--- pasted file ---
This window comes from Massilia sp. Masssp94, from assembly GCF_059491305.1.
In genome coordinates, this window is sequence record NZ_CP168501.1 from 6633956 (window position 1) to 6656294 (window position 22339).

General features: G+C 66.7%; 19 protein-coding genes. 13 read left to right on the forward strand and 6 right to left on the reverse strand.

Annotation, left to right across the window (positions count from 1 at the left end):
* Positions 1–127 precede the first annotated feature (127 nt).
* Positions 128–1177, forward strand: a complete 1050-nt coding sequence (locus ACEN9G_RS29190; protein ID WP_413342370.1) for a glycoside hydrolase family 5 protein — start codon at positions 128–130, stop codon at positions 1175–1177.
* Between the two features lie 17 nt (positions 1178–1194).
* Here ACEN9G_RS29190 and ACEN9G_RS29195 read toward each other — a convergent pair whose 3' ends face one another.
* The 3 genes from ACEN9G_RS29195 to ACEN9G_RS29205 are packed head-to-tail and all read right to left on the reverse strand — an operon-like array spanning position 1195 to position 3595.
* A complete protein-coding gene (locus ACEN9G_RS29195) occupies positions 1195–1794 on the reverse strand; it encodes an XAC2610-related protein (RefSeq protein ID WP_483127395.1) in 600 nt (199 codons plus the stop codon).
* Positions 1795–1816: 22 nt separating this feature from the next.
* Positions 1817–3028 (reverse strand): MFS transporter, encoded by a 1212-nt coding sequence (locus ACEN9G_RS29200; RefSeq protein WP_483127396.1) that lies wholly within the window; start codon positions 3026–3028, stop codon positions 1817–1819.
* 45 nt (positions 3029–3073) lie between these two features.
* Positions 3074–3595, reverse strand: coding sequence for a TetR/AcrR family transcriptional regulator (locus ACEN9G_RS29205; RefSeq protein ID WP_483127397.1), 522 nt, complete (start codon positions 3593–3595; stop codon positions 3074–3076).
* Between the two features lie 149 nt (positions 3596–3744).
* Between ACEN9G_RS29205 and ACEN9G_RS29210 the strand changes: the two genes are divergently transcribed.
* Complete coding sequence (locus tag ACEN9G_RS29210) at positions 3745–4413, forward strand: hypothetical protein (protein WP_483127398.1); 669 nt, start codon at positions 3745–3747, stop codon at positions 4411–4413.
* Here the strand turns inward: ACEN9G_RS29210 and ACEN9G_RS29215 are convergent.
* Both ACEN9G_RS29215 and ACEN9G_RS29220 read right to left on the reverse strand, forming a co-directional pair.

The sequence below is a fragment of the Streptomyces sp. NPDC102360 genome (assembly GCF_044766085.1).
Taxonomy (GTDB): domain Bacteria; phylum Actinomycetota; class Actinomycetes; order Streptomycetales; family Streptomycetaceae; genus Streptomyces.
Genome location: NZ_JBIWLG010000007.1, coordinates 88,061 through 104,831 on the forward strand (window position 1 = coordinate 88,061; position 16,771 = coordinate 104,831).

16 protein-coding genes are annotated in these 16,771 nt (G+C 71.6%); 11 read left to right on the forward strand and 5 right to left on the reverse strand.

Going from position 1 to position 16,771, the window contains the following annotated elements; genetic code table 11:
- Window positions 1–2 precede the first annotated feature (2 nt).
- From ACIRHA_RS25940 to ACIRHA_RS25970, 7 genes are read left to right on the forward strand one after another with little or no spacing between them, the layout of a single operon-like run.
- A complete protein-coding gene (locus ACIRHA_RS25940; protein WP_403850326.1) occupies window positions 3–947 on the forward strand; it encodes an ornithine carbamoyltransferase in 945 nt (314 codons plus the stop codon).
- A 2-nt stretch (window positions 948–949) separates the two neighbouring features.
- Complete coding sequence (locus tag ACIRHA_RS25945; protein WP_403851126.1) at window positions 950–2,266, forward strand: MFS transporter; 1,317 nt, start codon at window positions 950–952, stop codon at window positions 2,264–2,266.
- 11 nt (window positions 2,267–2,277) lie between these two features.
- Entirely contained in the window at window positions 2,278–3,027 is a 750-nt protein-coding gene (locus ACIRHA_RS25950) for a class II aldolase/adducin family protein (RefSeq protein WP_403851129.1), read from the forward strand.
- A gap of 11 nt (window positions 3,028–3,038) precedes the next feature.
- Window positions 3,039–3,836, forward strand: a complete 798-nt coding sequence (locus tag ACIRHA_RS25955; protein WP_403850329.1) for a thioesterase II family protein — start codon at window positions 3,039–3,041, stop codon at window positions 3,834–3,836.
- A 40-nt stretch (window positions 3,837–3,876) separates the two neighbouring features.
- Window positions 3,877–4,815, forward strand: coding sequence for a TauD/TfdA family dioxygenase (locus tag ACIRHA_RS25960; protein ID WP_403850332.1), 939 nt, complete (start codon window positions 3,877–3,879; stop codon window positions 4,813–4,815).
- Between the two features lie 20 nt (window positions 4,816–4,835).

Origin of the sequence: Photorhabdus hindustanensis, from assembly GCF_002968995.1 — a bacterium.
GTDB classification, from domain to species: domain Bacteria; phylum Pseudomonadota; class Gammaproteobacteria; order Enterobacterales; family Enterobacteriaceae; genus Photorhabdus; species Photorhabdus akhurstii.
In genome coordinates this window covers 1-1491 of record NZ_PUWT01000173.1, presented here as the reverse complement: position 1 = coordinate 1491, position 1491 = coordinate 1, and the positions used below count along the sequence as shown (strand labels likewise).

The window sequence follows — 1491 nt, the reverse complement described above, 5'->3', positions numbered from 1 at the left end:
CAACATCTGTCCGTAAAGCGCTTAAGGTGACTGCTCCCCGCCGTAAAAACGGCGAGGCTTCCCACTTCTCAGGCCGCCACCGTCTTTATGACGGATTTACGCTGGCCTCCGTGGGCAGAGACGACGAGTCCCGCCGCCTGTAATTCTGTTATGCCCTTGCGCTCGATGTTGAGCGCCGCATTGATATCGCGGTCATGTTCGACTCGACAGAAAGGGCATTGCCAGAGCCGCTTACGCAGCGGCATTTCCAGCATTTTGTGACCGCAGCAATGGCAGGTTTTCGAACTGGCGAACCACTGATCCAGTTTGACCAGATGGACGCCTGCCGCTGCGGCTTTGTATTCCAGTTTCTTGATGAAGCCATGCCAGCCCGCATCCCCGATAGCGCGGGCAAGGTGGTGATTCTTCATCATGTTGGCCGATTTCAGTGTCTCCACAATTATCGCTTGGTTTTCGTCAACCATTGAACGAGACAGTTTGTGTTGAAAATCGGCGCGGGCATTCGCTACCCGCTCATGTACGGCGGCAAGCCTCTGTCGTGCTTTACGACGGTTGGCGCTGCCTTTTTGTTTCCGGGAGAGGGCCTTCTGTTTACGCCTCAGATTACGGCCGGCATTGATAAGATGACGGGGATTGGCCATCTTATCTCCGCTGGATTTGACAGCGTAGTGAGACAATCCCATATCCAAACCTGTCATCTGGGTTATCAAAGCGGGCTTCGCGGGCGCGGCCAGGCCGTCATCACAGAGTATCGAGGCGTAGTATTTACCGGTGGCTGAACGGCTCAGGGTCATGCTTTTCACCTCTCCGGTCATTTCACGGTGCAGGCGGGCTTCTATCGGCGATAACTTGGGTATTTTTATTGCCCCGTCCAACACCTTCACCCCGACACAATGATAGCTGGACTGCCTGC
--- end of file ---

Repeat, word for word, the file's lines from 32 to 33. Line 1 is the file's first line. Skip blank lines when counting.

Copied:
- A gap of 11 nt (window positions 3,028–3,038) precedes the next feature.
- Window positions 3,039–3,836, forward strand: a complete 798-nt coding sequence (locus tag ACIRHA_RS25955; protein WP_403850329.1) for a thioesterase II family protein — start codon at window positions 3,039–3,041, stop codon at window positions 3,834–3,836.